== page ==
- 1 of 10 Photos | View More Photos
FOXBOROUGH, Mass. -- Bill Belichick isn't ready to rule out injured quarterback Jimmy Garoppolo for Thursday night's game against the Texans.
The Patriots coach also isn't interested in sharing any contingency plans he might have.
Garoppolo was a limited participant in practice Tuesday as he continues to recover from the right shoulder injury he sustained late the first half of New England's win over the Dolphins last week . The third-year quarterback sat out Monday's practice.
The Patriots have yet to add another quarterback to the roster, increasing the possibility that rookie Jacoby Brissett could make his first career start against Houston (2-0) if Garoppolo can't go. In that situation, receiver Julian Edelman -- a former quarterback at Kent State -- would be the emergency option.
It didn't stop an onslaught of Garoppolo-related health questions on Tuesday. It drove Belichick to the point of agitation as he was pressed about Garoppolo's status.
"He has been looked at. He has been treated, like every other player," Belichick said.
As inquiries persisted, he made it clear that whatever is going on with Garoppolo, what was best for his health would take precedence.
"I'm a football coach. I'm not a doctor," Belichick said.
But he does have a reputation of being a master of misdirection.
Texans coach Bill O'Brien has seen Belichick in action up close as a former Patriots assistant from 2007 to 2011.
"I think we have to be ready for their roster," O'Brien said. "We have to understand the skill sets on their roster."
He also has memories of Edelman, a former college quarterback, showing off his skills during Patriots practices. O'Brien was there when they initially drafted Edelman.
"He was a shotgun, wildcat quarterback at Kent State -- and really good at it," O'Brien said. "I can remember doing some of those things with him over the couple of years I was with him in practice there. So I know that he can do that stuff."
There are also wild card players than can come into play as well, with O'Brien noting that receiver Danny Amendola "can also throw the ball."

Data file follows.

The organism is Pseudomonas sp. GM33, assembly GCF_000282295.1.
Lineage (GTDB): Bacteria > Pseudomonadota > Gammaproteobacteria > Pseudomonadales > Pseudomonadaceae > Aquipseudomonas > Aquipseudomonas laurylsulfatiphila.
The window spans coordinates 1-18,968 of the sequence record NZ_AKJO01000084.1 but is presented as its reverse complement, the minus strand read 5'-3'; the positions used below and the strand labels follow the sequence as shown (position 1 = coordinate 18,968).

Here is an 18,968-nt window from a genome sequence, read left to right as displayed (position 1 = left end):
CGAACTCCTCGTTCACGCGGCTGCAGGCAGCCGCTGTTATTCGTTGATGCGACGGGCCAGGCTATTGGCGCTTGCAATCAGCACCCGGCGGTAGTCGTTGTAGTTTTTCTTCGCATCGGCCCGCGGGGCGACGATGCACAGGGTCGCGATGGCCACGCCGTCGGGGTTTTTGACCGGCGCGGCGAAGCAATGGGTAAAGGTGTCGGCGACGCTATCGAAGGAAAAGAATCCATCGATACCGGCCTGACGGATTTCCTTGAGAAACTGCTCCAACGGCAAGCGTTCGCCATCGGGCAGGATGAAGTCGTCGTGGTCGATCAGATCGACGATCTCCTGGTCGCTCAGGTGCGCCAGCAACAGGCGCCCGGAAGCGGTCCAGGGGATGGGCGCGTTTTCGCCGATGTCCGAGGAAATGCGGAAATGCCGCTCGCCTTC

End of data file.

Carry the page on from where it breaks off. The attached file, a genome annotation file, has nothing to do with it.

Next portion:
GRONK STILL QUESTIONABLE
Patriots tight end Rob Gronkowski was again a limited practice participant Tuesday as he works his way back from the hamstring injury that caused him to miss the first two games.
Gronkowski initially came out to Tuesday in full pads, but was sent back to the locker room to change his gear for helmets and sweatpants workout.
"I haven't been in full pads for a while, so I kind of felt like I wanted to get used to it," he said. "I wasn't allowed to wear them, so I had to take them off."
He said he wants to play this week.
"It's not just up to me... and it's not Thursday yet."
KAEPERNICK PROTEST CONTINUES
SANTA CLARA, Calif. -- Colin Kaepernick says he has received death threats through social media and other avenues since he began to protest during the national anthem last month.
Kaepernick said Tuesday he has not alerted San Francisco 49ers team security about the threats and understood that could happen once he began his protest over racial oppression and police brutality in the U.S.
"To me, if something like that were going to happen, you've proved my point," he said. "It would be loud and clear for everyone why it happened. That would move this movement forward at a greater speed than what it is even now. Granted, I don't want that to happen. But that's the realization of what could happen."
Kaepernick's protest during the anthem became public last month when he sat during the anthem before a preseason game against Green Bay and later explained his reasoning. He has since kneeled before the Niners' past three games. The kneeling is meant to show more respect for veterans.
Kaepernick has been joined by several other NFL players, U.S. soccer star Megan Rapinoe and scores of high school and college players who have picked up the cause.
It has not received universal support, however, and he said he was the target of racial slurs and other insults before last Sunday's game at Carolina.
"There's a lot of racism in this country disguised as patriotism and people want to take everything back to the flag but that's not what we're talking about," he said. "We're talking about racial discrimination, inequalities and injustices that happen across the nation."
Kaepernick said he plans to start a website soon showing he is donating the $1 million he has pledged to organizations supporting his cause of racial equality. He will donate $100,000 a month for 10 months once he has vetted organizations to determine which deserve his donations.